Risk-Neutral Densities

Assuming a complete and arbitrage-free market, a fundamental result of asset pricing theory is the existence of a unique probability function (measure) under which the price of any asset can be represented as the discounted expectation of the asset’s future payoffs. For instance, the price of a call option can be expressed as:

\displaystyle C(K, \tau, r) = e^{-r \tau} \int_K^{\infty} (S_T - K) f(S_T) dS_T

where, K is the option’s strike price, \tau the remaining time until expiration, r the risk-free rate, and S_T is a random variable representing the underlying stock price at expiration. By definition, the payoff of a call option is \max\{S_T - K,0\}, and hence the integral is taken over the interval in which the payoff is positive (i.e. S_T > K).

The function f(S_T) is called the risk-neutral density of S_T and can be intuitively thought of as a standard probability density function that combines investors’ own risk preferences with their beliefs about the true distribution of S_T.

This risk-neutral density is not directly observable, however, a simple and yet remarkable result in option pricing theory, known as the Breeden-Litzenberger formula, allows one to estimate f(S_T). This formula is the result of taking the second derivative of C(K, \tau, r) with respect to K. That is:

\displaystyle \frac{\partial^2 C(K, \tau, r)}{\partial K^2}= e^{-r\tau} f(K)

Or rearranging terms:

\displaystyle f(K) = e^{r \tau} \frac{\partial^2 C(K, \tau, r)}{\partial K^2}

Hence, for any given stock, provided that there are a “reasonable” number of call (or put) options with varying strike prices, it is possible to approximate the underlying risk-neutral density f(S_T) as:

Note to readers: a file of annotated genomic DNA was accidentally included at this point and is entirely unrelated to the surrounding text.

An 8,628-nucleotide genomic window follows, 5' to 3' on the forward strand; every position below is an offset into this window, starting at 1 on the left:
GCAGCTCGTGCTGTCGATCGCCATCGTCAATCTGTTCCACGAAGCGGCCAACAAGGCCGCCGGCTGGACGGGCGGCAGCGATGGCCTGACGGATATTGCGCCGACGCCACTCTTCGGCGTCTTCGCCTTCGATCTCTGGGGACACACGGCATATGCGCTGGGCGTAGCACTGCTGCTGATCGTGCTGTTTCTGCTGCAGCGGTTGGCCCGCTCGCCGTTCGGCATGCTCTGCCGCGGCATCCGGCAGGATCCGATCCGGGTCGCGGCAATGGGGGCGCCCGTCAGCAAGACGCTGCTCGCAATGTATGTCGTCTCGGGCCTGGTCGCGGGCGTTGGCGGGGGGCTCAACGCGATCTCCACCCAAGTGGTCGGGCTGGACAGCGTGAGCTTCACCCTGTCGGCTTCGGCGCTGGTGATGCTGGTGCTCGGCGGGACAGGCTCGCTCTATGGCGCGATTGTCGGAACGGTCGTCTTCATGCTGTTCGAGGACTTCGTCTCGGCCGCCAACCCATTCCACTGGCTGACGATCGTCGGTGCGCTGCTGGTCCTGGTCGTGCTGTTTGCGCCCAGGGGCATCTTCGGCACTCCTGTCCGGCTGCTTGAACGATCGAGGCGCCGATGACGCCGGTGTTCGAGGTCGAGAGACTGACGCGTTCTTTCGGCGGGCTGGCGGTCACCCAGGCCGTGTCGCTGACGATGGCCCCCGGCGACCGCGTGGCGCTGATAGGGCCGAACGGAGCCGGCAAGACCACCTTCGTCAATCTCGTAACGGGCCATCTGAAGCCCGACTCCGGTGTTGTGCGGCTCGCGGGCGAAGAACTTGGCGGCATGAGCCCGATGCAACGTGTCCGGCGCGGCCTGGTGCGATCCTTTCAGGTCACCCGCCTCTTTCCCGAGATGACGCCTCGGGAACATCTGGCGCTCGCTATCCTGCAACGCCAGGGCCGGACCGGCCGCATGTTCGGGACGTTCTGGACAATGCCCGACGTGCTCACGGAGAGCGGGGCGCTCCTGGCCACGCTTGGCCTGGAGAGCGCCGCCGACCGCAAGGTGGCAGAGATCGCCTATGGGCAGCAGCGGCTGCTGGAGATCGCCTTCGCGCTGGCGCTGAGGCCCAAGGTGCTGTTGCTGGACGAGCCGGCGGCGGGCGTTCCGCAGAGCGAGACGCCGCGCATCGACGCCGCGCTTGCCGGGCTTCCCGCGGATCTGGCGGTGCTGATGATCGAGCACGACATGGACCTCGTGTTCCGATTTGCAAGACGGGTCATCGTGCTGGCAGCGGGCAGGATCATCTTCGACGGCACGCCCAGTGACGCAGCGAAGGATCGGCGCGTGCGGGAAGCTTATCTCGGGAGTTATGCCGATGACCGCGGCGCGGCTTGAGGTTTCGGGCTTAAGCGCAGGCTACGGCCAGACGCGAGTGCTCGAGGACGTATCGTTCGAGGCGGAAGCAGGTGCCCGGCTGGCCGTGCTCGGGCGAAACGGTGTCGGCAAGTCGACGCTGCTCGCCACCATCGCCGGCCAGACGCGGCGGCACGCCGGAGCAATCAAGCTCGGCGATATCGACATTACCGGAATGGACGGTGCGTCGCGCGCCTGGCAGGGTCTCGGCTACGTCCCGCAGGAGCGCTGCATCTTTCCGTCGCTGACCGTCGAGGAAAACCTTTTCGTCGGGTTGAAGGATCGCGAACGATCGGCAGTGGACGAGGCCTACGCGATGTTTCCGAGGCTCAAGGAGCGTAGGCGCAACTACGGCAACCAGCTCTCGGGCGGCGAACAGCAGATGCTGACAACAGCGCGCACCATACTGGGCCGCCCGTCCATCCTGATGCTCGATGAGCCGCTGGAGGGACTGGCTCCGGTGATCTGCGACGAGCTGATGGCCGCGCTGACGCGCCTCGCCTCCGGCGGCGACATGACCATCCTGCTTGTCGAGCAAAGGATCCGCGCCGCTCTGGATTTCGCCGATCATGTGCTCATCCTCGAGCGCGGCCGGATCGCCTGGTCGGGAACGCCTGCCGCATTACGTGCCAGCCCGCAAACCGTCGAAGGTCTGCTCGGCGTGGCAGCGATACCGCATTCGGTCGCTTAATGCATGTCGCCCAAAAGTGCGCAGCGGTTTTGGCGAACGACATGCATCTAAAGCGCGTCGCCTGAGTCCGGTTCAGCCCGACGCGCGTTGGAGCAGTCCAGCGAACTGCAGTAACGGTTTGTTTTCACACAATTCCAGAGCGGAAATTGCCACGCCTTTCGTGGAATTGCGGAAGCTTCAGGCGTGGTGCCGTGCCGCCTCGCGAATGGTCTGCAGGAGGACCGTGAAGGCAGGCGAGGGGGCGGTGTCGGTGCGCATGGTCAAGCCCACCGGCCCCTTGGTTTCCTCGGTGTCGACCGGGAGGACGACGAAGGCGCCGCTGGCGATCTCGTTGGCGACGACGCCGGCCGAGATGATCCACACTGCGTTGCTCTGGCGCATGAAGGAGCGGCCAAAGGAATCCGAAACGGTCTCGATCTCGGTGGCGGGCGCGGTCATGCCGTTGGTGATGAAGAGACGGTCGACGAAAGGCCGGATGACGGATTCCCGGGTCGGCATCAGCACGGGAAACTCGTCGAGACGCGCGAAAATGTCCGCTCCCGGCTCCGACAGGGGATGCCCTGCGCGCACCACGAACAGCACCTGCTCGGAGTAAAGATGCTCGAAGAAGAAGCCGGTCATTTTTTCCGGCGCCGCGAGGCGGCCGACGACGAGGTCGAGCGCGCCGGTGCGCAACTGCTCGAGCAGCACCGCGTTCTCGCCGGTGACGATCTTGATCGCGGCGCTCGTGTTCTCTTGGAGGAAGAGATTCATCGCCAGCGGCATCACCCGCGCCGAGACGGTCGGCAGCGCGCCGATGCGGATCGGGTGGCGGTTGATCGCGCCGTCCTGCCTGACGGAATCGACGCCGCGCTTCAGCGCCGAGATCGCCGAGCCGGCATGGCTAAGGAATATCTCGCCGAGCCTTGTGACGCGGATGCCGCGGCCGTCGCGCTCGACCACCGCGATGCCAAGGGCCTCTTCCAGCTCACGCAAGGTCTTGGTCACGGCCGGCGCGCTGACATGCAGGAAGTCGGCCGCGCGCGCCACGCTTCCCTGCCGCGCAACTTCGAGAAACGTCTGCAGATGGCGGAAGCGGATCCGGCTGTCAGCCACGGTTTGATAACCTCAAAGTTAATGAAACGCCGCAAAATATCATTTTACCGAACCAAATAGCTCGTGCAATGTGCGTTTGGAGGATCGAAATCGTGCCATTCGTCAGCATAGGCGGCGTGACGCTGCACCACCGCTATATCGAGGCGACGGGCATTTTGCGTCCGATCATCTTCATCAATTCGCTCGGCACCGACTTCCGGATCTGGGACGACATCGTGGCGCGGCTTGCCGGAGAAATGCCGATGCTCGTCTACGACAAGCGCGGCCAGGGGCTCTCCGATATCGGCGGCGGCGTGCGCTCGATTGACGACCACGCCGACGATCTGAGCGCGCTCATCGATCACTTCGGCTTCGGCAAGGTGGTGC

\displaystyle f(K) = e^{r \tau} \frac{C(K + \Delta K, \tau, r) - 2C(K, \tau, r) + C(K - \Delta K, \tau, r)}{(\Delta K)^2}

A perfect candidate for using this risk-neutral density estimation method is the S&P 500 index. Options on this index are by far the most traded options in the US. These options come in a wide range of strike prices which can be used to implement the risk-neutral density estimation procedure described above.

The next figure is the result of implementing this risk-neutral density estimation on the S&P 500 for the month of October 2008, a period of great turmoil for equity markets around the world (implementation code here). In addition to applying the Breeden-Litzenberger formula, the estimation also employs spline interpolation to generate a smooth risk-neutral density, and the Generalised Extreme Value (GEV) distribution to complete the density tails. Further details about this estimation procedure can be found here.


The result (in blue) is a left-skewed density which encapsulates investors beliefs about the true distribution of the S&P 500 index. As with any other probability density, the area under the curve and between two points on the x-axis can be interpreted as the probability S_T is between those two points at expiration. In addition, the figure shows (in red) the probability density function of a lognormal distribution with the same mean and variance as the risk-neutral density. Lognormal distributions are extensively used in finance to describe how equity prices (such as the S&P 500 index) behave, and thus it serves as a benchmark for comparison. For instance, the probability the S&P 500 index experienced a 40% drop in October 2008 was roughly 8 times higher under the risk-neutral density compared to the traditionally assumed lognormal distribution.